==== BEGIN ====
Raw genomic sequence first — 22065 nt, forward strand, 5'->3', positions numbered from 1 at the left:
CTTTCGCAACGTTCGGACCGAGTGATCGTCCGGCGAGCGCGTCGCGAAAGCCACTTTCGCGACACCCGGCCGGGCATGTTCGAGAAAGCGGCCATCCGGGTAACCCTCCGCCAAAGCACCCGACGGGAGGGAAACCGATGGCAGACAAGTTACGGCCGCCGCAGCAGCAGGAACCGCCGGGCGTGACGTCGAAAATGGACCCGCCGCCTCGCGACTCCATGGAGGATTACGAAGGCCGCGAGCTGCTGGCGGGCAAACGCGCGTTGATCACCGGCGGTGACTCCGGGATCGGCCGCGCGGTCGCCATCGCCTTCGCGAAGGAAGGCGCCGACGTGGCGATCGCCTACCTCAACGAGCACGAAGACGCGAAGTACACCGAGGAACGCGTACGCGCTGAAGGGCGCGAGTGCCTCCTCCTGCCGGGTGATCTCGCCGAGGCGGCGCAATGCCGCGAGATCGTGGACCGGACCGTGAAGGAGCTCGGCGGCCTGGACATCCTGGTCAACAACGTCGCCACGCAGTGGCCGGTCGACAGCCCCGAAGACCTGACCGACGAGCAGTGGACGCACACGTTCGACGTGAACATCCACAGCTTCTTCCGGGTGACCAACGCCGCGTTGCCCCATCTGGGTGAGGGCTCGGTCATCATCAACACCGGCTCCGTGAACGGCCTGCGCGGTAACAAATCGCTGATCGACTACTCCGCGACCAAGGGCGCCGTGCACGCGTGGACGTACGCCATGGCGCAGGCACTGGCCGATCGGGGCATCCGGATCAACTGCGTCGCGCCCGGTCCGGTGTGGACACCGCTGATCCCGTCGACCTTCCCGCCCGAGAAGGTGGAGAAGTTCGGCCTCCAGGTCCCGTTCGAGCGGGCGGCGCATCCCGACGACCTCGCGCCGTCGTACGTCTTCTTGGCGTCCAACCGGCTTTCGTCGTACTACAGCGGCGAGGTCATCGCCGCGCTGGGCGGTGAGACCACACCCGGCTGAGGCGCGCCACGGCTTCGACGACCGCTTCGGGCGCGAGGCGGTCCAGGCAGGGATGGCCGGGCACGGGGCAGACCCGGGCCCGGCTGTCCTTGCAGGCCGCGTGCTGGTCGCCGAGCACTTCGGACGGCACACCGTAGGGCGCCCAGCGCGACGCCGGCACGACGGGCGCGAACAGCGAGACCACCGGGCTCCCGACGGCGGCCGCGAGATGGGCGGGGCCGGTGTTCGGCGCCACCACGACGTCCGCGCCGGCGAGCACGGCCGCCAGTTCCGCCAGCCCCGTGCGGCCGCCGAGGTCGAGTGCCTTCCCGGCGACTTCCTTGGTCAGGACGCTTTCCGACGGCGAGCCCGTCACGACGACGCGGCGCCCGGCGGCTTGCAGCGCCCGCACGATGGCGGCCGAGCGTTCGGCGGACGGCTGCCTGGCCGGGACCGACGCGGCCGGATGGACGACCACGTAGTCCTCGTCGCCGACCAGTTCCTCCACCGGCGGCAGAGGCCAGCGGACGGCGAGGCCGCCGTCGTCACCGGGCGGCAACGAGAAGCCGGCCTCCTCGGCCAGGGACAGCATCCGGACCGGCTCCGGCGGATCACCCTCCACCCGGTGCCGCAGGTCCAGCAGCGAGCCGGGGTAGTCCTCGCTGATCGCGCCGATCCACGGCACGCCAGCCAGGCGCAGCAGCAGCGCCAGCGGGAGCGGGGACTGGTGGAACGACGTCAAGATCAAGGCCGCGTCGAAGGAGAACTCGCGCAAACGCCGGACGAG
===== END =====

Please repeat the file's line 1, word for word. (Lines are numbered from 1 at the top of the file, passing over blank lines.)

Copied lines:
Raw genomic sequence first — 22065 nt, forward strand, 5'->3', positions numbered from 1 at the left: